Farmers now face £5,000 fine for offences against animals

Written by Michelle Martin from Agriland

live animal exports
Farmers who fail to properly care for livestock could now face fines up to £5,000, under legislation that became law today (Thursday, April 28).

The newly passed Animals (Penalty Notices) Act applies to all individuals who fail to care rightly for pets, zoo animals and livestock.

For example, under the legislation fines could be handed out by enforcement authorities to pet breeders who fail to microchip puppies before being rehomed; to horse owners tethering their animal in a way that neglects their basic needs; or to a farmer transporting livestock that are not fit for travel.

Welcoming the Royal Assent of the Animals (Penalty Notices) Bill, MP for Romford Andrew Rosindell, who introduced the bill said:

“Today, my Animals (Penalty Notices) Bill became law after receiving royal assent from Her Majesty The Queen.

“Individuals who commit offences against animals will now face fines of up to £5,000. This Act of Parliament will enable fines to be introduced to ensure that offenders face tougher penalties for crimes in addition to the existing maximum five-year prison sentence for the most serious offences.

“This is an absolutely right step forward to ensure that our legislation protecting animals is the strongest anywhere in the world,” he continued.

“It has been an honour to work with animal welfare charities including the RSPCA [Royal Society for the Prevention of Cruelty to Animals] and the Battersea Dogs and Cats Home, in ensuring the bill strikes the right balance in closing the gap between the worst offences, and those which receive no punishment.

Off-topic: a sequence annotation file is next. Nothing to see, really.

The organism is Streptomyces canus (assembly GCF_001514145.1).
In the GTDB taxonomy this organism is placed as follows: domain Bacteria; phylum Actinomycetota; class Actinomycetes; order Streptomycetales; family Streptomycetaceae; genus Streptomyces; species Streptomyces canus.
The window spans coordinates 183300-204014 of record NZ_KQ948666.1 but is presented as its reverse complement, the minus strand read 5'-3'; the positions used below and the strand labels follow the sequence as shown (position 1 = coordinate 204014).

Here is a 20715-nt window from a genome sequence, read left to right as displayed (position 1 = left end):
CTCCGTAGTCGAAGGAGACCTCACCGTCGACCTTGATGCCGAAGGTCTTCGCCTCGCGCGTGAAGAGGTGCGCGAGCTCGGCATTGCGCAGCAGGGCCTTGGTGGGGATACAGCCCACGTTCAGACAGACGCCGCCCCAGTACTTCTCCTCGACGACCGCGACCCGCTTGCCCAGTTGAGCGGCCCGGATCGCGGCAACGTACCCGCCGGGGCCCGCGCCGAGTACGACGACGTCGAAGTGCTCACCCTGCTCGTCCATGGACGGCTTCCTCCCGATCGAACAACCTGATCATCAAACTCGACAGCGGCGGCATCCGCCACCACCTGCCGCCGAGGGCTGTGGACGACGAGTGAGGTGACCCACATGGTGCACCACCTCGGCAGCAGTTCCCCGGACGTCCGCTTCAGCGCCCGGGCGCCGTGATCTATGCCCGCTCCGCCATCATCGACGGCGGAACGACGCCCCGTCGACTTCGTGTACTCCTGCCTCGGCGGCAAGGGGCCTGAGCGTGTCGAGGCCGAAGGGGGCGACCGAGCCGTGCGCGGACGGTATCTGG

“I look forward to working with colleagues and the government to further strengthen our protections for animals.”

New legislation

Two more pieces of animal-protection legislation reached Royal Assent today: The Glue Traps (Offences) Act and the Animal Welfare (Sentience) Bill.

The former bans the use of inhumane glue traps, which are a widely available method of rodent control but can cause immense suffering; wildlife and domestic pets can also get stuck to the traps.

It allows exception where licences to use glue traps are issued to professional pest controllers – on an exceptional basis. The ban will come into force in the next two years.

The second will create a new Animal Sentience Committee made up of experts from within the field. This committee will hold government to account on how well their decisions have taken account of the welfare of sentient animals, publishing reports that Ministers need to respond to in Parliament.

Animal welfare minister Lord Zac Goldsmith said:

“We are a nation of animal lovers and the passing of today’s legislation is a significant moment for the health and welfare of the country’s animals,” said Minister of State with responsibility for animal welfare, Lord Zac Goldsmith on today’s passings.

“The UK, since leaving the EU, has been able to further strengthen its position as a global leader on animal rights. The penalty notice measures being introduced today will act as a powerful deterrent, building on measures we have already taken such as increasing prison sentences for cruelty offences.

“We will also be protecting wildlife and domestic pets from falling victim to inhumane glue traps, and we have delivered on our manifesto commitment to put animal sentience provisions into law.

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Man fined £300 for bonfire-related waste offences

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Written by William Kellett from Agriland

A man has pleaded guilty at Newtownards Magistrates’ Court to waste offences relating to a bonfire next to the electrical sub-station on the Circular Road in Newtownards, Co. Down.

Gareth Gill (51) of Abbot’s Walk, Newtownards pleaded guilty to two charges under the Waste and Contaminated Land (Northern Ireland) Order 1997, for which he was fined £150 each and ordered to pay a £15 offender’s levy

On June 25, 2018, PSNI officers went to Gill’s yard, where they found a large amount of waste consisting of scrap wood, pallets, carpet and underlay.

Discussion with Northern Ireland Environment Agency (NIEA) officers confirmed the site...